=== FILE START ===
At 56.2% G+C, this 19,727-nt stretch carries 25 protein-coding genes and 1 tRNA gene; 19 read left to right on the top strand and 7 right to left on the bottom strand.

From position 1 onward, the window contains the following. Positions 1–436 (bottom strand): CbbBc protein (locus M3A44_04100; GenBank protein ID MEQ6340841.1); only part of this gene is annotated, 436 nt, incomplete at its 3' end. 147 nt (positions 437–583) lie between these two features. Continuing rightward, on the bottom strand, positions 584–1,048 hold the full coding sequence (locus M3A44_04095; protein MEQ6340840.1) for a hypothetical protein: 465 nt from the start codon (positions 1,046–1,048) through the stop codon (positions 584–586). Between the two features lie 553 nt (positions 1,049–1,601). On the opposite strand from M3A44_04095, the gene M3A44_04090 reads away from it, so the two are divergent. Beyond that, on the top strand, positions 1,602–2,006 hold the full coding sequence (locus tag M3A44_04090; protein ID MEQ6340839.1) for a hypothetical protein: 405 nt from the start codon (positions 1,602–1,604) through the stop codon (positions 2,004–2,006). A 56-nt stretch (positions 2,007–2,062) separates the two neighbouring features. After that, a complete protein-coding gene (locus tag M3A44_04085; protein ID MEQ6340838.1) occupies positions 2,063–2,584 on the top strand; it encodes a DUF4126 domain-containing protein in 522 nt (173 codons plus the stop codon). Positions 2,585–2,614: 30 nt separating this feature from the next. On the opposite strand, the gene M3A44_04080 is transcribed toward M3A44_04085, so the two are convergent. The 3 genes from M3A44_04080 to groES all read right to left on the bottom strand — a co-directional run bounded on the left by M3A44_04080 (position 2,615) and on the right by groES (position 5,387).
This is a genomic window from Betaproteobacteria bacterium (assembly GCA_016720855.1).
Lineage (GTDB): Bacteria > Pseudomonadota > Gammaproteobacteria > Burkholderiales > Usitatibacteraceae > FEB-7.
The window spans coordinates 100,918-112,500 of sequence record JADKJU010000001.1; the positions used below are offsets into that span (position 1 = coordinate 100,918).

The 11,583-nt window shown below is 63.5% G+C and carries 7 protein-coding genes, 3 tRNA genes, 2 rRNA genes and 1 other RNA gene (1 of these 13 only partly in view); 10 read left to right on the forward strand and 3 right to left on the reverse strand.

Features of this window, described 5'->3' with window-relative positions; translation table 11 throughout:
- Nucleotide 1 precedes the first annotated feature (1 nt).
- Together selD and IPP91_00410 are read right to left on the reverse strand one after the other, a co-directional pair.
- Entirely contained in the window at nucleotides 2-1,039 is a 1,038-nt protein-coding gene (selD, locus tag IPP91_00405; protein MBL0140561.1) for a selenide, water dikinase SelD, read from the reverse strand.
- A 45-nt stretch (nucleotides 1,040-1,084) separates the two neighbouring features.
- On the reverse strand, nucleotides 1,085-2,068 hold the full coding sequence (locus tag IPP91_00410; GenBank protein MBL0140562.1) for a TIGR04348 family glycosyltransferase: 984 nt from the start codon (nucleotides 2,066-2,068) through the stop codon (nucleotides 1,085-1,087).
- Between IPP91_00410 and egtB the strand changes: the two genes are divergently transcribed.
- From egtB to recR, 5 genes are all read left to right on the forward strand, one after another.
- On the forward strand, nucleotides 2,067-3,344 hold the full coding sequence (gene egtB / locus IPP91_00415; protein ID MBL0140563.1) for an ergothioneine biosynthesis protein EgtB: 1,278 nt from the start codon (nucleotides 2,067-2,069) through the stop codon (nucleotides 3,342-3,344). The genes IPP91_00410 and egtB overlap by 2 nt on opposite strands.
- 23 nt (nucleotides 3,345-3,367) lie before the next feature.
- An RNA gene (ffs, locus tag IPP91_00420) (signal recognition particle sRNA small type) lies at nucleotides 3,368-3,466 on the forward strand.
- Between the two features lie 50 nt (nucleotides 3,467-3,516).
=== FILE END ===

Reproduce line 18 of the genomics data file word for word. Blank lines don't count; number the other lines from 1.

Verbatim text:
- Between the two features lie 50 nt (nucleotides 3,467-3,516).